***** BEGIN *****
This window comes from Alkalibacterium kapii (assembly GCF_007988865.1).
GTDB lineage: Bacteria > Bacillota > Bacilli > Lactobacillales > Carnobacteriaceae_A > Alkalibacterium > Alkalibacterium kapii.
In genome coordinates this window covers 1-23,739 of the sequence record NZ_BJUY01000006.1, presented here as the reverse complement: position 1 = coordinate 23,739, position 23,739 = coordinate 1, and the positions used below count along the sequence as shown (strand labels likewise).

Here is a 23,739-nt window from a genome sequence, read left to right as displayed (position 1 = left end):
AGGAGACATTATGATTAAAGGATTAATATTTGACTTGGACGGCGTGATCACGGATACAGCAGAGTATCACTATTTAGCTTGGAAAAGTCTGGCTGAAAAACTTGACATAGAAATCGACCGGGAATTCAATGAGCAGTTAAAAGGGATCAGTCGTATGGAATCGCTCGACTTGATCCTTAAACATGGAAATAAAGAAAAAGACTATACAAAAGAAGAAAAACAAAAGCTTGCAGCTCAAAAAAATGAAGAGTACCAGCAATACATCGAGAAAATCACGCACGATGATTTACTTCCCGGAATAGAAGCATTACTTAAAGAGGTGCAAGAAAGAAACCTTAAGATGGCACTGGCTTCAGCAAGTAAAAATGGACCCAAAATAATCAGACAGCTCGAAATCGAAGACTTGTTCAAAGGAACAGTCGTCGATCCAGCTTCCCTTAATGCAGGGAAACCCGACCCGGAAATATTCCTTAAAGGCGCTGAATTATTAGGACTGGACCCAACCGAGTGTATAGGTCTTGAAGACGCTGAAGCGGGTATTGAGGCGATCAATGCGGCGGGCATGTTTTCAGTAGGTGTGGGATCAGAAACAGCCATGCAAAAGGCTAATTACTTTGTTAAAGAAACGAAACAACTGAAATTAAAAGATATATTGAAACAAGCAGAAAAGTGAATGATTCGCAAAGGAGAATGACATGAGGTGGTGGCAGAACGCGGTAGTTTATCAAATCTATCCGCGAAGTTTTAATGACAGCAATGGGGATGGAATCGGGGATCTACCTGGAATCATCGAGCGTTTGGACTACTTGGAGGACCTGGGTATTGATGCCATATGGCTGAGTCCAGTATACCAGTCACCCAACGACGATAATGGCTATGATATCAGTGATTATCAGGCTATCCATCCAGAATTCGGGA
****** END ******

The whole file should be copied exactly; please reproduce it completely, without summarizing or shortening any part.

This window comes from Alkalibacterium kapii (assembly GCF_007988865.1).
GTDB lineage: Bacteria > Bacillota > Bacilli > Lactobacillales > Carnobacteriaceae_A > Alkalibacterium > Alkalibacterium kapii.
In genome coordinates this window covers 1-23,739 of the sequence record NZ_BJUY01000006.1, presented here as the reverse complement: position 1 = coordinate 23,739, position 23,739 = coordinate 1, and the positions used below count along the sequence as shown (strand labels likewise).

Here is a 23,739-nt window from a genome sequence, read left to right as displayed (position 1 = left end):
AGGAGACATTATGATTAAAGGATTAATATTTGACTTGGACGGCGTGATCACGGATACAGCAGAGTATCACTATTTAGCTTGGAAAAGTCTGGCTGAAAAACTTGACATAGAAATCGACCGGGAATTCAATGAGCAGTTAAAAGGGATCAGTCGTATGGAATCGCTCGACTTGATCCTTAAACATGGAAATAAAGAAAAAGACTATACAAAAGAAGAAAAACAAAAGCTTGCAGCTCAAAAAAATGAAGAGTACCAGCAATACATCGAGAAAATCACGCACGATGATTTACTTCCCGGAATAGAAGCATTACTTAAAGAGGTGCAAGAAAGAAACCTTAAGATGGCACTGGCTTCAGCAAGTAAAAATGGACCCAAAATAATCAGACAGCTCGAAATCGAAGACTTGTTCAAAGGAACAGTCGTCGATCCAGCTTCCCTTAATGCAGGGAAACCCGACCCGGAAATATTCCTTAAAGGCGCTGAATTATTAGGACTGGACCCAACCGAGTGTATAGGTCTTGAAGACGCTGAAGCGGGTATTGAGGCGATCAATGCGGCGGGCATGTTTTCAGTAGGTGTGGGATCAGAAACAGCCATGCAAAAGGCTAATTACTTTGTTAAAGAAACGAAACAACTGAAATTAAAAGATATATTGAAACAAGCAGAAAAGTGAATGATTCGCAAAGGAGAATGACATGAGGTGGTGGCAGAACGCGGTAGTTTATCAAATCTATCCGCGAAGTTTTAATGACAGCAATGGGGATGGAATCGGGGATCTACCTGGAATCATCGAGCGTTTGGACTACTTGGAGGACCTGGGTATTGATGCCATATGGCTGAGTCCAGTATACCAGTCACCCAACGACGATAATGGCTATGATATCAGTGATTATCAGGCTATCCATCCAGAATTCGGGA